The Saskatchewan Election:

A 2020 Perspective

Saskatchewan: the “Wild West” of Party and Election Finance

By Dr. ROYCE KOOP (PhD), Associate Professor, Department of Political Studies, University of Manitoba
@roycekoop | 

Party and election finance laws are designed to (a) add transparency to how parties raise and spend money both before and during election campaigns and (b) impose limits on fundraising and party spending in order to reduce the political influence of those with deep pockets. Saskatchewan’s party and election finance laws are comparably lax within Canada, as they do not impose limits on monetary contributions, allow for both corporate and union contributions, and allow out-of-province contributions. A lack of contribution limits has led to accusations that Saskatchewan is the “Wild West” when it comes to party and election finance laws. [1]

In the 2020 provincial election campaign, Saskatchewan’s election and party finance laws governed how the parties conducted themselves during the campaign. But these rules were themselves contested by the parties, with the incumbent Saskatchewan Party defending them and the opposition NDP promising to introduce tougher restrictions in order to level the playing field.

Saskatchewan’s Election Act, 1996 requires that election expenses—including both money spent and in-kind donations accepted—must be both tracked and declared. The Act also imposes election expense limits on both parties and candidates. These limits are adjusted each year; in the 2020 election, parties could spend to a maximum of $1,070,281.[2] The Act also allows for reimbursement of election expenses for both parties and candidates. Parties that receive at least 15 per cent of the vote are eligible to have up to half their eligible expenses reimbursed. Individual candidates must also receive 15 per cent of the local vote to be eligible for reimbursement of up to 60 per cent of their expenses.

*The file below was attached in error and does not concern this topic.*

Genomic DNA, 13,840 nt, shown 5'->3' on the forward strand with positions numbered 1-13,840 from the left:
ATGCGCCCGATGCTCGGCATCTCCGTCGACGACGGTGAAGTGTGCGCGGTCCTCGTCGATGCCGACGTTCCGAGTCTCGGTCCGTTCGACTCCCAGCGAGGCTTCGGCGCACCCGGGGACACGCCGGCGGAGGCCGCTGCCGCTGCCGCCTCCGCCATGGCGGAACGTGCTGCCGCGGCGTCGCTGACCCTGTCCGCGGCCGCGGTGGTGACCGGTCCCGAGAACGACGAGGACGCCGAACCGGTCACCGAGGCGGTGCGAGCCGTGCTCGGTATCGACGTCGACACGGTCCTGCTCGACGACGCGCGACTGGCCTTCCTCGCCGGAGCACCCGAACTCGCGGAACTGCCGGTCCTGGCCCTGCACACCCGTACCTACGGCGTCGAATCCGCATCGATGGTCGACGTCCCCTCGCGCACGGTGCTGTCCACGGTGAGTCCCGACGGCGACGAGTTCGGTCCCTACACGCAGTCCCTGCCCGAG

The Political Contributions Tax Credit Act, 2000 provides for tax credits in return for monetary contributions to parties or candidates. The credit amounts are 75 per cent for the first $400 contributed, 50 per cent for the next $350, and 33.3 per cent for the next $525. The maximum eligible tax credit is $650.[3]

Saskatchewan’s party and election finance laws are notable for their lack of limits on contributions. There are no limits on contributions, including on corporate and union contributions. While finance laws can be used to level the playing field by limiting the influence of both corporations and unions, Saskatchewan’s laws do not do so. Furthermore, Saskatchewan is notable for allowing contributions—including from both corporations and unions—from outside the province.

This lack of limits has led to attention paid to the influence of corporations and outside interests on the Saskatchewan Party in particular. In 2020, Press Progress analyzed contribution records and concluded that, since 2006, almost half (46 per cent) of all contributions to the Saskatchewan Party have been from corporate donors. In 2019, roughly one-fifth of corporate contributions to the Saskatchewan Party were from out-of-province corporations, particularly from Alberta.[4]